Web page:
Netflix (NFLX 1.74%) and Warner Bros. Discovery (WBD 0.33%) are two of the biggest names in the streaming space. Netflix has over 223 million subscribers worldwide, while Warner Bros. Discovery counts just under 95 million global customers across its HBO Max and Discovery+ offerings. But the two companies have taken somewhat divergent approaches to growing those numbers. So which is the better buy for investors? Let's break it down.

More content vs. less

Netflix was one of the pioneers of the streaming age, first delivering movies and TV shows over an internet connection in 2007. In the decade-and-a-half since, the streamer has evolved into a film and television studio, acquiring and producing thousands of hours of content. Netflix has become so prolific that in the third quarter of 2022, it released over 1,000 episodes of original programming -- over five times as much as its rivals.

Warner Bros. Discovery spent much of 2022 scaling back its content output. In July, the company shut down multiple HBO Max Original productions across Europe. And in August, it drew ire from many parts of the internet when it pulled direct-to-streaming movies Batgirl and Scoob!: Holiday Haunt while they were in the edit suite. More recently, Warner Bros. Discovery has been scrubbing films and shows from HBO Max, including former tent-pole projects Westworld and The Nevers.

Initially, Netflix's approach might seem like the better call. After all, customers sign up for streaming services because they want something to watch. But from Warner Bros. Discovery's perspective, having an extensive catalog under a premium banner could suppress other business opportunities.


After seeing its subscriber base decline earlier this year -- the first such drop in more than a decade -- Netflix opted to launch an advertising-based video-on-demand (AVOD) tier that would cost less than its other plans.

Many analysts were initially bullish on the idea of Netflix getting into the ad arena. One projection from MoffettNathanson estimated Netflix would see as much as $2.7 billion in ad-based revenue by 2025. Netflix was also putting out positive signals, reportedly telling marketing partners it expected to reach 40 million ad-backed customers by the end of 2023.

Netflix's Basic with Ads arrived in early November, priced at $6.99 per month. And though licensing arrangements have meant some movies and shows are unavailable, with over 1,500 Netflix Originals, the company ostensibly has enough to offer customers who don't mind ad breaks. Initial reports, however, suggest there may not be quite the demand Netflix and Wall Street had hoped.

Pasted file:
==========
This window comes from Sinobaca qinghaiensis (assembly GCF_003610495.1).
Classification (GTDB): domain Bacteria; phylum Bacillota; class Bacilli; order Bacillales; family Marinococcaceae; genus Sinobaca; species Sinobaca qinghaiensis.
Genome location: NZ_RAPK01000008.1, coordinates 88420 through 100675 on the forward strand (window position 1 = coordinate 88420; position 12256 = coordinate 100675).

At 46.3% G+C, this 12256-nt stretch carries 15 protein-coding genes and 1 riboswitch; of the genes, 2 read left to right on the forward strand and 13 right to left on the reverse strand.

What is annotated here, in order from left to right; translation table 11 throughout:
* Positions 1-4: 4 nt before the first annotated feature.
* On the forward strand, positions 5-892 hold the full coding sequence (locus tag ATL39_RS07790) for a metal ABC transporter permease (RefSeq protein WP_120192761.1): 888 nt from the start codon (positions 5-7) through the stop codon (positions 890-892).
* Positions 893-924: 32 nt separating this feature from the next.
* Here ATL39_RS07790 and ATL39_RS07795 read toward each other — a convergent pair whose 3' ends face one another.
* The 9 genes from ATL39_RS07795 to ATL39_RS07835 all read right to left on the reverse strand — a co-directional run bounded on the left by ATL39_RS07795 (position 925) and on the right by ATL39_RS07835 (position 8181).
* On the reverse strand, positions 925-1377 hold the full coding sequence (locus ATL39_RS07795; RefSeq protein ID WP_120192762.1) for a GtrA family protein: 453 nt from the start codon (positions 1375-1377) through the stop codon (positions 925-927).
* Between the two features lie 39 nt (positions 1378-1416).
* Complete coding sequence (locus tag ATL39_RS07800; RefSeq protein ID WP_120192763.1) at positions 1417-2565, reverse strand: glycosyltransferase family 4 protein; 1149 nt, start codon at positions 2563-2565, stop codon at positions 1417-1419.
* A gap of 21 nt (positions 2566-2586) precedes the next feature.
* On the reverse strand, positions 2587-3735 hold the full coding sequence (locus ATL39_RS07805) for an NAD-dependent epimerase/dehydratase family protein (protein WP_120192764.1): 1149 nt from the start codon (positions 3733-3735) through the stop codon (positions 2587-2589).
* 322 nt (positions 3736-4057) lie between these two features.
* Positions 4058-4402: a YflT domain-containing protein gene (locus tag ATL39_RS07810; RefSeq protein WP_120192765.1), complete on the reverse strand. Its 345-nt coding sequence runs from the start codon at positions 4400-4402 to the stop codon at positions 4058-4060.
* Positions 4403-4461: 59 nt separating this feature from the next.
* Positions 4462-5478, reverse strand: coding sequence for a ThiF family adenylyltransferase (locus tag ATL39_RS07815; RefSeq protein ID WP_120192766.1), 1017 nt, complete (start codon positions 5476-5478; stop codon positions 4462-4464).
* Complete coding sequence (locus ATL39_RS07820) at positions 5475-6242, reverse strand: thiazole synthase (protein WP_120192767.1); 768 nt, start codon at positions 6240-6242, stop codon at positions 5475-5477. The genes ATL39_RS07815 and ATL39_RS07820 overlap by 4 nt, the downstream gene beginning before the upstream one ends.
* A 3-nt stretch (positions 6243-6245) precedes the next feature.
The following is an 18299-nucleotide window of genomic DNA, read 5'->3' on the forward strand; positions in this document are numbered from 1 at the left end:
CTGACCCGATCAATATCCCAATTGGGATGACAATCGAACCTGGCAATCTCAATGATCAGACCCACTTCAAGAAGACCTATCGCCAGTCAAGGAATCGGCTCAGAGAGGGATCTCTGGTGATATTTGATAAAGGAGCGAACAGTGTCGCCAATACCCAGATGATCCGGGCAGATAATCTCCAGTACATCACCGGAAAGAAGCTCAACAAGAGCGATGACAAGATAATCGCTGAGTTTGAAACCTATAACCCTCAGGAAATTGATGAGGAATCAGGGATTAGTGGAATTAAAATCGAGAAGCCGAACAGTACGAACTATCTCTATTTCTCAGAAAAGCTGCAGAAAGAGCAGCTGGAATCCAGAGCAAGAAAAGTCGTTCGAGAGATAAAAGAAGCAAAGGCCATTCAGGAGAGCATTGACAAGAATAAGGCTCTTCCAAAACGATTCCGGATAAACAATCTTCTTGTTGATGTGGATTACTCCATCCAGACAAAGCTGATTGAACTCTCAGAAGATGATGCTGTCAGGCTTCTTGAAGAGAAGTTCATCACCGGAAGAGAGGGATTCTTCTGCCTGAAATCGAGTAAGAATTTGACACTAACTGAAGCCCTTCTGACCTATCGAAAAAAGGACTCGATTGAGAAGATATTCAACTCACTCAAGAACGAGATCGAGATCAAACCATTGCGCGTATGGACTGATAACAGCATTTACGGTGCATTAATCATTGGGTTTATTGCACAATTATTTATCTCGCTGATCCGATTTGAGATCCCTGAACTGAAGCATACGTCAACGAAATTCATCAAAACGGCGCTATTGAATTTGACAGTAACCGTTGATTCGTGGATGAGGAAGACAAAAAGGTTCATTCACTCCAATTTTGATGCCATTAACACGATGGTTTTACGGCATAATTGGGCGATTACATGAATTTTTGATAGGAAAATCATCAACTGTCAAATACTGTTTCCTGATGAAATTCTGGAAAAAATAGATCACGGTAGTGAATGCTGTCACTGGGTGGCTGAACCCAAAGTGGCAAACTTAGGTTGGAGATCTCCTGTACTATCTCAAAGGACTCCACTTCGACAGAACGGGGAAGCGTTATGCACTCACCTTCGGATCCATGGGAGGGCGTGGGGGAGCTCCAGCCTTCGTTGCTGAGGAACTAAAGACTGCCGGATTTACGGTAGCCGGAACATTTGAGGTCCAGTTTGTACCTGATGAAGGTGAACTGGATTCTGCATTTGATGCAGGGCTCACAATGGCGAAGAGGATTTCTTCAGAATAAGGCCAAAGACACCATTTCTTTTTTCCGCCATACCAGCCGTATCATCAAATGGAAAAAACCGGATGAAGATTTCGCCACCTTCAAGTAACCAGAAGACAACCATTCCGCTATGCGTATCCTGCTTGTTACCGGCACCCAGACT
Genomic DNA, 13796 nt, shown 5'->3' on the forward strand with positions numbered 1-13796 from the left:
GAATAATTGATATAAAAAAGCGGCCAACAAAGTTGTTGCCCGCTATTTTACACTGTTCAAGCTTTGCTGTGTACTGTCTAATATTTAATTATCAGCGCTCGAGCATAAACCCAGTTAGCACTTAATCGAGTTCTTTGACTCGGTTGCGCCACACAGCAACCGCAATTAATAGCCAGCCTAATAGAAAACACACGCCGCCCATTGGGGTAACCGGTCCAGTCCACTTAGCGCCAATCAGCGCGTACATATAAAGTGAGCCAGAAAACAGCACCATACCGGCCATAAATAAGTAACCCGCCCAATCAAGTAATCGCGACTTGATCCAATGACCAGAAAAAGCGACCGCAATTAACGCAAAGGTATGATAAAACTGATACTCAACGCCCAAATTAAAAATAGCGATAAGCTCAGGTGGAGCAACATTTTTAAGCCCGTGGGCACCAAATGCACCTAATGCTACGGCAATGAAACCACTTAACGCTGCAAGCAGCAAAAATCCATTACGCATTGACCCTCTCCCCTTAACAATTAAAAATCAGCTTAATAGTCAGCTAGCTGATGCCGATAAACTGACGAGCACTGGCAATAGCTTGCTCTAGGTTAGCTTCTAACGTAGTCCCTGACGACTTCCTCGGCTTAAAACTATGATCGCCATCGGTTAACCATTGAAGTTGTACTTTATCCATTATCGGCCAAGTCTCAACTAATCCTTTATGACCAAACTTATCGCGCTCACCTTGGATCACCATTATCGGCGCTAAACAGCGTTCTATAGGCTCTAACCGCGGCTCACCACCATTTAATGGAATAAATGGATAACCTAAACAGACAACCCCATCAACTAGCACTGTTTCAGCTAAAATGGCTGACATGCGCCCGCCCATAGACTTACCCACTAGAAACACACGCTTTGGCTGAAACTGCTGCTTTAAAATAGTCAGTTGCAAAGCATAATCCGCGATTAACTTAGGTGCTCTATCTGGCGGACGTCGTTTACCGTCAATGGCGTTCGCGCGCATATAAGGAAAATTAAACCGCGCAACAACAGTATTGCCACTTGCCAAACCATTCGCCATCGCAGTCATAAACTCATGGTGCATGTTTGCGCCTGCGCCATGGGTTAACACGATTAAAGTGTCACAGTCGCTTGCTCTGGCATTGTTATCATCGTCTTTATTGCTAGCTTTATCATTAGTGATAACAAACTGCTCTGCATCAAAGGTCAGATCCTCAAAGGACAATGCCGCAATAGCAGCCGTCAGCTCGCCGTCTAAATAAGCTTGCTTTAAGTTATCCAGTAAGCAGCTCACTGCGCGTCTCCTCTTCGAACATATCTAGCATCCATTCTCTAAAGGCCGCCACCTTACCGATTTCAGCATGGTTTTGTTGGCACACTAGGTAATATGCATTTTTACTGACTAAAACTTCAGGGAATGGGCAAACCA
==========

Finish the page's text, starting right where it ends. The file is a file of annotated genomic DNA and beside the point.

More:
Multiple Digiday sources claim Netflix is returning money to advertisers because Basic with Ads viewership fell short of expectations. According to the report, Netflix has only reached about 80% of its previously estimated audience size, clearing the way for marketers to get refunds for some of their inventory.

Warner Bros. Discovery has been in the AVOD business for a while. Both HBO Max and Discovery+ are available as lower-cost ad-supported tiers, and it's a business model the company has said it will continue after its streaming platforms merge in 2023. But Warner Bros. Discovery also has its sights on free ad-supported streaming TV (FAST).

During the company's fiscal 2022 third-quarter earnings call, Warner Bros. Discovery CEO David Zaslav described FAST "as a real opportunity."

"We have the largest TV and motion picture library," said the executive. "[W]e have the ability on the FAST side to build a service without buying content."

Warner Bros. Discovery's FAST strategy is interesting, considering the pace at which the sector is growing: 55% of U.S. consumers use at least one FAST platform, according to a second-quarter 2022 report from Hub Entertainment Research. That number was 46% in the fourth quarter of 2021.

Better buy?

Warner Bros. Discovery's display of frugality will probably speak to many stakeholders; a company that manages to not only reign in its spending but also build a new offering with what it already owns certainly shows promise. Of course, as Netflix has shown, trying to establish a fresh line of revenue using existing content is not necessarily as simple as it might sound.

Netflix, meanwhile, is not just focused on movies and TV shows to bring in subscribers -- it also staked a claim on gaming. And while that venture is likely some years from proving its worth, it at least demonstrates that Netflix is not resting on its laurels.

That helps make it the likely smarter bet for investors considering whether to put their money into Netflix or Warner Bros. Discovery right now. Even if some of its endeavors are costly or don't bear fruit, a margin of almost 130 million subscribers shows Netflix is still doing a lot right.